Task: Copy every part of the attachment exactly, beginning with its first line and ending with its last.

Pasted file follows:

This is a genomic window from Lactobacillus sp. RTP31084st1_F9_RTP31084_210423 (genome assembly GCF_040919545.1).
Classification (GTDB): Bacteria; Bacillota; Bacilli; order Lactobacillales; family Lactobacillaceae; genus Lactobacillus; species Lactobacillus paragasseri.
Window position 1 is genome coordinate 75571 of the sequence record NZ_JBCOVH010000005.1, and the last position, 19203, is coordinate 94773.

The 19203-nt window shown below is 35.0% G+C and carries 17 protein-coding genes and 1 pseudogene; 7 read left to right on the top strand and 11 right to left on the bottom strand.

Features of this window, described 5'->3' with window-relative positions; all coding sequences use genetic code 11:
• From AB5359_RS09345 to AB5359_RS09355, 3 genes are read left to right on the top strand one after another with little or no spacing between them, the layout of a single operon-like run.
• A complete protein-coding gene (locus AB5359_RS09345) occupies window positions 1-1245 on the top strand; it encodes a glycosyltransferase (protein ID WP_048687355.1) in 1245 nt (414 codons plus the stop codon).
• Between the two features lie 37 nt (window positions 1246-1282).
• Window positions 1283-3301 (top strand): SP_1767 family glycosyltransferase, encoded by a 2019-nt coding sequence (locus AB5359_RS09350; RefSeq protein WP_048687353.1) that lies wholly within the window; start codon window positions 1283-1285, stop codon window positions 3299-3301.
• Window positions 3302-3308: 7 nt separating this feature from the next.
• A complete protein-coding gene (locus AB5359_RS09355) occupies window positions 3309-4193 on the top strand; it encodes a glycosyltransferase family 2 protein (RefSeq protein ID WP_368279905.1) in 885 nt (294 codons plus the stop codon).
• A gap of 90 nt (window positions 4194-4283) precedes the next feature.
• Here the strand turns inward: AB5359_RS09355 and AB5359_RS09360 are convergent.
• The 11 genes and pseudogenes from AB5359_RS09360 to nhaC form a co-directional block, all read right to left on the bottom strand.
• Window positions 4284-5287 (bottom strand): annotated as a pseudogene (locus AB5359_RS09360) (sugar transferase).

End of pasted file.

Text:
This is a genomic window from Lactobacillus sp. RTP31084st1_F9_RTP31084_210423 (genome assembly GCF_040919545.1).
Classification (GTDB): Bacteria; Bacillota; Bacilli; order Lactobacillales; family Lactobacillaceae; genus Lactobacillus; species Lactobacillus paragasseri.
Window position 1 is genome coordinate 75571 of the sequence record NZ_JBCOVH010000005.1, and the last position, 19203, is coordinate 94773.

The 19203-nt window shown below is 35.0% G+C and carries 17 protein-coding genes and 1 pseudogene; 7 read left to right on the top strand and 11 right to left on the bottom strand.

Features of this window, described 5'->3' with window-relative positions; all coding sequences use genetic code 11:
• From AB5359_RS09345 to AB5359_RS09355, 3 genes are read left to right on the top strand one after another with little or no spacing between them, the layout of a single operon-like run.
• A complete protein-coding gene (locus AB5359_RS09345) occupies window positions 1-1245 on the top strand; it encodes a glycosyltransferase (protein ID WP_048687355.1) in 1245 nt (414 codons plus the stop codon).
• Between the two features lie 37 nt (window positions 1246-1282).
• Window positions 1283-3301 (top strand): SP_1767 family glycosyltransferase, encoded by a 2019-nt coding sequence (locus AB5359_RS09350; RefSeq protein WP_048687353.1) that lies wholly within the window; start codon window positions 1283-1285, stop codon window positions 3299-3301.
• Window positions 3302-3308: 7 nt separating this feature from the next.
• A complete protein-coding gene (locus AB5359_RS09355) occupies window positions 3309-4193 on the top strand; it encodes a glycosyltransferase family 2 protein (RefSeq protein ID WP_368279905.1) in 885 nt (294 codons plus the stop codon).
• A gap of 90 nt (window positions 4194-4283) precedes the next feature.
• Here the strand turns inward: AB5359_RS09355 and AB5359_RS09360 are convergent.
• The 11 genes and pseudogenes from AB5359_RS09360 to nhaC form a co-directional block, all read right to left on the bottom strand.
• Window positions 4284-5287 (bottom strand): annotated as a pseudogene (locus AB5359_RS09360) (sugar transferase).